Cut Copy

Free Your Mind

(Modular Recordings; )

By David M. Goldstein | 27 November 2013

I’ll let you in on a little peek behind the scenes at CMG operations: each of the writers are required to submit their requisite Year-End lists this week. The new Cut Copy album was not part of mine, meaning that there were at least twenty different albums released in 2013 that I enjoyed more than Free Your Mind. Cut Copy’s previous album, Zonoscope was my favorite release in 2011, wasn’t even close really, and there’s at least seven songs from In Ghost Colours (2008) that have achieved “do not remove under penalty of death” status on my Spotify mixes. Phrased differently, if I can’t in good conscience include Free Your Mind on a year-end highlight summary, someone fucked up.

Let it be said that Free Your Mind is not so much “total meltdown” as it is “sky high expectations not being met.” Twenty-eight listenable minutes of music out of a possible fifty-one might be an acceptable ratio for most bands, but not Cut Copy, who spent Zonoscope seamlessly packing thirty years of dance music into one near flawless hour. Chicago House, glitchy trance, Men at Work, and ’80s Fleetwood Mac—nothing was off limits. The first thing anyone will notice about Free Your Mind is how bizarrely one-note it is; exclusively fat loping beats interspersed with major piano hooks and lyrics endlessly extolling the glory of love. That’s it. Like his spiritual forbearer Bernard Sumner, no one is looking to frontman Dan Whitford for profound societal pronouncements. But nobody should ever have to notice the lyrics on a Cut Copy album either.

But herein lies the twist: the limited palette is on purpose! You see, Free Your Mind is meant to be something of a concept album, making its forehead-slapping title and ’90s screensaver artwork more excusable. It’s designed as a tribute to two Summers of Love: 1967 Haight-Ashbury and 1989 Manchester. Seeing as Cut Copy doesn’t have any Jefferson Airplane covers in their arsenal, you can guess which of the two years features more heavily.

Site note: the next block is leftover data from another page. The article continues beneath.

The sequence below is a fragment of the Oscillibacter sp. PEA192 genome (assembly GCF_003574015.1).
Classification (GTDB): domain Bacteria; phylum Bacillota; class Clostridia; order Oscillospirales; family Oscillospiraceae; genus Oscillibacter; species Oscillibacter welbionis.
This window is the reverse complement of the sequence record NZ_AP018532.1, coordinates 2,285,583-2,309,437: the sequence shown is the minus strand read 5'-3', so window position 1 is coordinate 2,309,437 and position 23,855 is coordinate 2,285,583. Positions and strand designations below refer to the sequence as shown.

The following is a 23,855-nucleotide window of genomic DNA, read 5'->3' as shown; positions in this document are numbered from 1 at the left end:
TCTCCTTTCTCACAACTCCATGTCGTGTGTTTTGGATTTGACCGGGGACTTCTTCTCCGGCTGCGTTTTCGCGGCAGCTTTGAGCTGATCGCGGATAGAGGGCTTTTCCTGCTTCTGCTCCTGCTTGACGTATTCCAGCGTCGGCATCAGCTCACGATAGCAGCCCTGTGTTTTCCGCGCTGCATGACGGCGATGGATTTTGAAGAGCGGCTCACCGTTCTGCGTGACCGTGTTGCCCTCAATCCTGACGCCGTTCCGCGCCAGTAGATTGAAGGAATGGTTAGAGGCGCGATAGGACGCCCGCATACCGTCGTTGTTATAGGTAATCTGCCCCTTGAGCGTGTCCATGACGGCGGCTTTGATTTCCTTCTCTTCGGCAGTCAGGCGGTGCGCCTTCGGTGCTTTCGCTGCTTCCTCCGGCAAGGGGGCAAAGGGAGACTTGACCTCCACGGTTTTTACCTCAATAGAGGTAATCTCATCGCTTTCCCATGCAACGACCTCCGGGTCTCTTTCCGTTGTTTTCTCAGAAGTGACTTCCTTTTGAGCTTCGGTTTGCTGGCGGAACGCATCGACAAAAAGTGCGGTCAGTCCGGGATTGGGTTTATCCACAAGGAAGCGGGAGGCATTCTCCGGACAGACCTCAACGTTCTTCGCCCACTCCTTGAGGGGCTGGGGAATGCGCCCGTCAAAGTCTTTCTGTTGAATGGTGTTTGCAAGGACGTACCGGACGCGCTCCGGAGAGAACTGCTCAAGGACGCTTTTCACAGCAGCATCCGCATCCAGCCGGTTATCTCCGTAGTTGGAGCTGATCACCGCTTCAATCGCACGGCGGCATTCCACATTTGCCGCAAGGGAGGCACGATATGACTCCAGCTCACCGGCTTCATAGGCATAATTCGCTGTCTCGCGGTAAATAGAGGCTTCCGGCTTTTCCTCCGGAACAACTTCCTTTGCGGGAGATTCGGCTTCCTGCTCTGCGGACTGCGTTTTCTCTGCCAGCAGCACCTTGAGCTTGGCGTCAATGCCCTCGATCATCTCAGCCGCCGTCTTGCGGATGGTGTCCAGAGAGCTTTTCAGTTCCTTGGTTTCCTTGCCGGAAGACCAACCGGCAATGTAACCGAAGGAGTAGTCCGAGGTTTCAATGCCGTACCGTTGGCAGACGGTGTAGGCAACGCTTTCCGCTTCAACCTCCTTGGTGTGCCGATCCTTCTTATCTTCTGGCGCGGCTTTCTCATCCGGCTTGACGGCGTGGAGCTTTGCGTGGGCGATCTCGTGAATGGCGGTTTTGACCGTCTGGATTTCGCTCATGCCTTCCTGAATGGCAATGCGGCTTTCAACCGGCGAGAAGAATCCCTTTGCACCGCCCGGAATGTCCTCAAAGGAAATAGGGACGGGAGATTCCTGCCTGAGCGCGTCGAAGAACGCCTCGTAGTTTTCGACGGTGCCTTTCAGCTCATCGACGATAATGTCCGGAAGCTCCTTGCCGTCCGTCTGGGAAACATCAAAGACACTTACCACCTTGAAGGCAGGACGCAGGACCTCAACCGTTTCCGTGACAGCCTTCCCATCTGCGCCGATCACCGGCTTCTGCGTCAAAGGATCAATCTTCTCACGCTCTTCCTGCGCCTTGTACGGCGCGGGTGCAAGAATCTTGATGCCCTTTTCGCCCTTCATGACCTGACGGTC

I’ve gone on record in the past stating that the handful of classics from the Madchester Dance genre comprise some of my favorite albums: the sleazy hedonism and Loose Fit jeans of Happy Mondays Pills ‘n’ Thrills and Bellyaches (1990); the shimmering Brit-Rock of the first Stone Roses album (1989); and especially Primal Scream’s Screamadelica (1991), arguably the pinnacle of the era and the single record that Free Your Mind tries hardest to evoke. And the Ecstasy-driven ’90s Madchester sound of shambolic beats and laconic vocals has been undergoing a bit of a revival in the past few years, notably with recent Australians Jagwar Ma and the currently dormant Working for a Nuclear Free City. But while those acts have made a conscious effort to place a modern spin on a classic genre, Cut Copy have purposely elected to treat Madchester like a museum artifact, paying tribute by not deviating from the established playbook at all.

The self-imposed limits are unquestionably frustrating, but Cut Copy are simply too skilled at this not to get a handful of bangers out of the process. Take the first three full songs (their obsession with interludes continues unabated), tack on “Meet Me in a House of Love” and “Take Me Higher,” and you’ve got a pretty excellent twenty-eight minute EP; something Cut Copy could’ve called “The Madchester Project” and released as a stop-gap teaser before a more diverse full length. It’s impossible to deny the pleasures of the title track, “We Are Explorers,” and “Take Me Higher”—all incredibly catchy songs that despite swiping Screamdelica piano hooks wholesale, make entirely good on the big beats and skyscraping peaks that comprise the best of the genre. The part on “Take Me Higher” where the drum loop drops out only to be eventually re-introduced and EXPLODE into a huge piano hook is only rivaled in 2013 by the climax of Foals’ “Milk and Black Spiders” for “festival moment where spun eighteen-year-olds will claim to see God.”

But the album length repetition is impossible to ignore, and the run from “Footsteps” through “Dark Corners and Mountaintops” is the least impressive stretch of music of Cut Copy’s career. They’ll recover from this; Cut Copy is an intelligent band that’s too in touch with their strengths to make the concept album mistake more than once, but I hope it takes them a little less than three years to do so. Chalk up Free Your Mind to the “difficult fourth album” blip, and incorporate its five good songs into your bangin’ Zonoscope mix for something considerably more awesome. And go see them live.